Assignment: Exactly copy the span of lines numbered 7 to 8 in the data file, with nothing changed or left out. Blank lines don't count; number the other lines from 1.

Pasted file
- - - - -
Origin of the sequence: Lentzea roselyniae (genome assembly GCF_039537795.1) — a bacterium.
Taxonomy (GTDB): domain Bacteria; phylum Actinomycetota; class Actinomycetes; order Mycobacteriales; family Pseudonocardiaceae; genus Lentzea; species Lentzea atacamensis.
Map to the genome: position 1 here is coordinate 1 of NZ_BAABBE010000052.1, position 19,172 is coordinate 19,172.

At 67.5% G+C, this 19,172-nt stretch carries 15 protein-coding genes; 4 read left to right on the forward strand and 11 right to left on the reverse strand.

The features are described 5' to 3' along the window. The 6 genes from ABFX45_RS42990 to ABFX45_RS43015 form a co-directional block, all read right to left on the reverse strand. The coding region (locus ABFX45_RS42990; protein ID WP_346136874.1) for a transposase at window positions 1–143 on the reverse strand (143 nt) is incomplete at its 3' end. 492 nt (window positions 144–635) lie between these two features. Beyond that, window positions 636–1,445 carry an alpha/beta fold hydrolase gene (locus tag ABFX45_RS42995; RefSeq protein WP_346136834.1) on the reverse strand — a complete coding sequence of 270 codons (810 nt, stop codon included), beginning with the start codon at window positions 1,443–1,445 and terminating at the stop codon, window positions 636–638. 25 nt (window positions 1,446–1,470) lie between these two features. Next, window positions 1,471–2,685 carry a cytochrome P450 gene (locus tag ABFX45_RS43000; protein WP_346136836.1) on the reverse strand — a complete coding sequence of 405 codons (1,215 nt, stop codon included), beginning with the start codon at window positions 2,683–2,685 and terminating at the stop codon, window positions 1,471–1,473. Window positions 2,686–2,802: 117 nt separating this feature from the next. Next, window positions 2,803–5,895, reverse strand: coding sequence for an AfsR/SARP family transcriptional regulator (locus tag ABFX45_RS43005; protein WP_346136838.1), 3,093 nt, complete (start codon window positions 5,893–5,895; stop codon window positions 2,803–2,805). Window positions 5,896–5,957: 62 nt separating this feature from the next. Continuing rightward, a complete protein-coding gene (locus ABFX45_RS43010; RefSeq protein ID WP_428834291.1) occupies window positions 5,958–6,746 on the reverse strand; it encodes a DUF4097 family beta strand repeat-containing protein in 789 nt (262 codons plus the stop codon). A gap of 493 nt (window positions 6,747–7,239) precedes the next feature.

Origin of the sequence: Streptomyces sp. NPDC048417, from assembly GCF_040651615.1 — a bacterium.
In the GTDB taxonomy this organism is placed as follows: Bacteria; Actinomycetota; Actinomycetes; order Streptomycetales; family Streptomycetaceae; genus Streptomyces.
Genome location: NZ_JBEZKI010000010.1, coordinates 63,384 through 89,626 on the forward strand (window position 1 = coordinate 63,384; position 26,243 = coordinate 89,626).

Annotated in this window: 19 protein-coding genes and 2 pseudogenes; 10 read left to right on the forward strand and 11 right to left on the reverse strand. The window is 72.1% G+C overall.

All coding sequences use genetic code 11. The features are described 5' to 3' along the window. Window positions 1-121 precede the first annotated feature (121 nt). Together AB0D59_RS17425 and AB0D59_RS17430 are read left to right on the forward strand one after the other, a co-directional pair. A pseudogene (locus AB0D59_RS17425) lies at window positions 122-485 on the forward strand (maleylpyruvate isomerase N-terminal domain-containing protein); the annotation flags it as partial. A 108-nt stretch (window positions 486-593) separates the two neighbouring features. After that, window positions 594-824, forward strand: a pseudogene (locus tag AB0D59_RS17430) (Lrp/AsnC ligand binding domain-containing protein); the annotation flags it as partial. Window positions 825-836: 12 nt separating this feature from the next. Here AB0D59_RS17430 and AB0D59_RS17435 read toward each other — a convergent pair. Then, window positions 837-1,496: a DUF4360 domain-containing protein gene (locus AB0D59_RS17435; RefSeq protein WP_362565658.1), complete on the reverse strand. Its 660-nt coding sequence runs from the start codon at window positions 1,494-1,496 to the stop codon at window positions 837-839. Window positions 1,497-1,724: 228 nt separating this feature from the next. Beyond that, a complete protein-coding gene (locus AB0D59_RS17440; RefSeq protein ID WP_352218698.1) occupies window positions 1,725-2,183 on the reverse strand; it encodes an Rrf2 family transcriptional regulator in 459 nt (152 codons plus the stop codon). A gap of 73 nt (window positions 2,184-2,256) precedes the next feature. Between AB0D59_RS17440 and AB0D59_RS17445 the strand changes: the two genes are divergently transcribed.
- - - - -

In the GTDB taxonomy this organism is placed as follows: Bacteria; Actinomycetota; Actinomycetes; order Streptomycetales; family Streptomycetaceae; genus Streptomyces.
Genome location: NZ_JBEZKI010000010.1, coordinates 63,384 through 89,626 on the forward strand (window position 1 = coordinate 63,384; position 26,243 = coordinate 89,626).